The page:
COLORADO SPRINGS, Colo. (KRDO) -- Tech companies including Apple, Google and Amazon have taken action to remove the social media site Parler from its platforms, after Wednesday's riots at the U.S. Capitol.
"People have this view that the First Amendment protects all of our rights to speak freely and that no one can interfere with them," Colorado lawyer Steven Zansberg said.
While the actions taken against the social media site have raised concerns among many regarding long term effects on freedom of speech, Zansberg, who specializes in Constitutional law, said it's not a First Amendment violation.
"Any of those entities are private entities, not the government and the First Amendment applies only to the government. So, there really isn't any First Amendment free speech issue."
University of Colorado, Colorado Springs Political Science Professor Joshua Dunn agreed.
"Apple, Google are private corporations and have the authority to restrict who is going to be on their platforms and use their resources and services," Dunn said.
The decision to drop the social media site, created by two University of Denver graduates, is based on the grounds that Parler allows posts that incite violence.
The University of Denver issued a statement in response Monday, condemning, "any and all calls to violence, insurrection, or sedition."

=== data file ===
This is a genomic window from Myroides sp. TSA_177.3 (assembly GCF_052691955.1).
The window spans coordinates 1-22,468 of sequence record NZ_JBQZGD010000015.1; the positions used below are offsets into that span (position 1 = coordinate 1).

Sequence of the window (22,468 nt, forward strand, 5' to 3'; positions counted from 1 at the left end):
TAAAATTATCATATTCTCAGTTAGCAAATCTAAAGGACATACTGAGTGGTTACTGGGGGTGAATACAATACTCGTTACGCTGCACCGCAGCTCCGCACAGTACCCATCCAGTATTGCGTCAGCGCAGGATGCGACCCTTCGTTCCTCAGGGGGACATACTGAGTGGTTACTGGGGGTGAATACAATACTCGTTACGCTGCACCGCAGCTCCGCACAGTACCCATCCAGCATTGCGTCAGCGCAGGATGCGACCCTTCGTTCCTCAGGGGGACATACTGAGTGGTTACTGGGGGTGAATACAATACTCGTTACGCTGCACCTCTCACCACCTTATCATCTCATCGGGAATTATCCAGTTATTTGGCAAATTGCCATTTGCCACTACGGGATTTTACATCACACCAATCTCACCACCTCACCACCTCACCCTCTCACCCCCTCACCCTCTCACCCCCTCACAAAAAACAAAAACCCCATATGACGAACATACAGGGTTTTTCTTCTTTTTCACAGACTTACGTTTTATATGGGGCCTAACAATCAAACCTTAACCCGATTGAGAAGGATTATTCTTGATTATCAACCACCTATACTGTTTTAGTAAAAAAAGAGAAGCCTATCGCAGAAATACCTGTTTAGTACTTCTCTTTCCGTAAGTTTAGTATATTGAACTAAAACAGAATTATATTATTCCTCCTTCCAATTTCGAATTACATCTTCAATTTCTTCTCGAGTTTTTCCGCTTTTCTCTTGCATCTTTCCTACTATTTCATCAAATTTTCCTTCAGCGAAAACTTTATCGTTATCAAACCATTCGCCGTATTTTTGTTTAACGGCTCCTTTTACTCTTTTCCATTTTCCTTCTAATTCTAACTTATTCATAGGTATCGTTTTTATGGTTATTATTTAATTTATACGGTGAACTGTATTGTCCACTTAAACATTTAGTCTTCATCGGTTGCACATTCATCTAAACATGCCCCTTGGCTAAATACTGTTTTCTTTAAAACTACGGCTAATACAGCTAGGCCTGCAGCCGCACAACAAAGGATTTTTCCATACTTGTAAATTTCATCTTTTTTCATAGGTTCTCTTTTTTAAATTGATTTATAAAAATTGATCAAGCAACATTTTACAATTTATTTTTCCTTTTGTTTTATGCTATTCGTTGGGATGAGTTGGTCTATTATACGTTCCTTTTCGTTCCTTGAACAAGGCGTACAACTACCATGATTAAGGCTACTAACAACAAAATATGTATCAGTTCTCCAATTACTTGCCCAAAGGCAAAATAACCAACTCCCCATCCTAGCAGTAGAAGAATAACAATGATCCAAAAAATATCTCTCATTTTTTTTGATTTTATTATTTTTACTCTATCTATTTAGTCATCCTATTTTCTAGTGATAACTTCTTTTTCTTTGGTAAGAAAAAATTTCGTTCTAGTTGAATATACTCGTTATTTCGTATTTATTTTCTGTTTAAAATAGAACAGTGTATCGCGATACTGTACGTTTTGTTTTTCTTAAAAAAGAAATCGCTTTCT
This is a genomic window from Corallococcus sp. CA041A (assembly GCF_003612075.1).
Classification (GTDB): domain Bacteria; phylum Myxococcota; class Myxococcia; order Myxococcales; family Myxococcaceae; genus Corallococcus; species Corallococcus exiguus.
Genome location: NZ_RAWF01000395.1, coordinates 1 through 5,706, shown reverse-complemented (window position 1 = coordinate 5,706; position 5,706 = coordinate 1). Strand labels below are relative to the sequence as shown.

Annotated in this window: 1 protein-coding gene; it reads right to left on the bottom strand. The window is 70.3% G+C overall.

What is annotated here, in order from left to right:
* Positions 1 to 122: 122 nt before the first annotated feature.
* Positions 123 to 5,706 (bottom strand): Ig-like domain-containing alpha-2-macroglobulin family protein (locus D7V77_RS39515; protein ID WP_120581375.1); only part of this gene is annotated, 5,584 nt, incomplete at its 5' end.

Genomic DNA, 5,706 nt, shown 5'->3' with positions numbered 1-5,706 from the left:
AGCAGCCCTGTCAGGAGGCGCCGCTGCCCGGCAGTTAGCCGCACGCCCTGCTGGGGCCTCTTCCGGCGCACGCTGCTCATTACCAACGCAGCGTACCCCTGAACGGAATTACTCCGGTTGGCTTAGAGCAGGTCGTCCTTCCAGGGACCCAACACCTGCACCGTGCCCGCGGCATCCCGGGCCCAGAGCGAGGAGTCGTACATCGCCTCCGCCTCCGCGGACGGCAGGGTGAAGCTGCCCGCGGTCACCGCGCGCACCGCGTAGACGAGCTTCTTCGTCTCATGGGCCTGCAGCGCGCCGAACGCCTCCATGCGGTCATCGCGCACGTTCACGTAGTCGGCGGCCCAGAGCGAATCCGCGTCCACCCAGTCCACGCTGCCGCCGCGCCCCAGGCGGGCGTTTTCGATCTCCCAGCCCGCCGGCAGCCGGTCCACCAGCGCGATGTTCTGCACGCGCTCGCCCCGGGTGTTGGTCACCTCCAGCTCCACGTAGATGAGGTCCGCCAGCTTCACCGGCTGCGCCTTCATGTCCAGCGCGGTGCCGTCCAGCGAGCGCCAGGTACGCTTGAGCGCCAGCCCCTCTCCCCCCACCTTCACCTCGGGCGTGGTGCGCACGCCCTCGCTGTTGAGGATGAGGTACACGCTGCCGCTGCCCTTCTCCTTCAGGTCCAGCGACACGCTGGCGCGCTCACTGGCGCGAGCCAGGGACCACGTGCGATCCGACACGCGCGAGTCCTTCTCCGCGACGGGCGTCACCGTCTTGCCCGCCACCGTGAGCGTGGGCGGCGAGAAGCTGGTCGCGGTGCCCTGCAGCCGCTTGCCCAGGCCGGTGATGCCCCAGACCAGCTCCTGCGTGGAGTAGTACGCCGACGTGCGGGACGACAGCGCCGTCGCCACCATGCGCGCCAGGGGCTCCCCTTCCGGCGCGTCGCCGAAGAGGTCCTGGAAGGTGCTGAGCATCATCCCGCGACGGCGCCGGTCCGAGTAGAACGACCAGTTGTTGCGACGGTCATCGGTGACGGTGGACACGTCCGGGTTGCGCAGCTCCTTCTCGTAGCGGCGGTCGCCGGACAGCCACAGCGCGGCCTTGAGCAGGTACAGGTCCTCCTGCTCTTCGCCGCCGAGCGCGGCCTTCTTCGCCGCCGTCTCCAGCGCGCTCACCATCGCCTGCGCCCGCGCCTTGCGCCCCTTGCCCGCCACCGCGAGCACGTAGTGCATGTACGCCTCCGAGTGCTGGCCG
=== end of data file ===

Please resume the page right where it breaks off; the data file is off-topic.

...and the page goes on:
The statement goes on to say, "We are grounded in the tenets of free speech and First Amendment rights, but those rights end when they incite the populace to violence or to harm others. Those we condemn unconditionally."
"Even though this isn't a First Amendment question, there's the broader question about what kind of free speech culture do we have," Dunn said.
Both legal experts also pointed to recent discussions among lawmakers about section 230 of the Communications Decency Act.
"That provides immunity for intermediaries on the internet for liability for making decisions about what to put on their websites or what third parties post on their websites and removing third parties posting on their websites," Zansberg said, "But, that’s a matter of statute not constitutional law."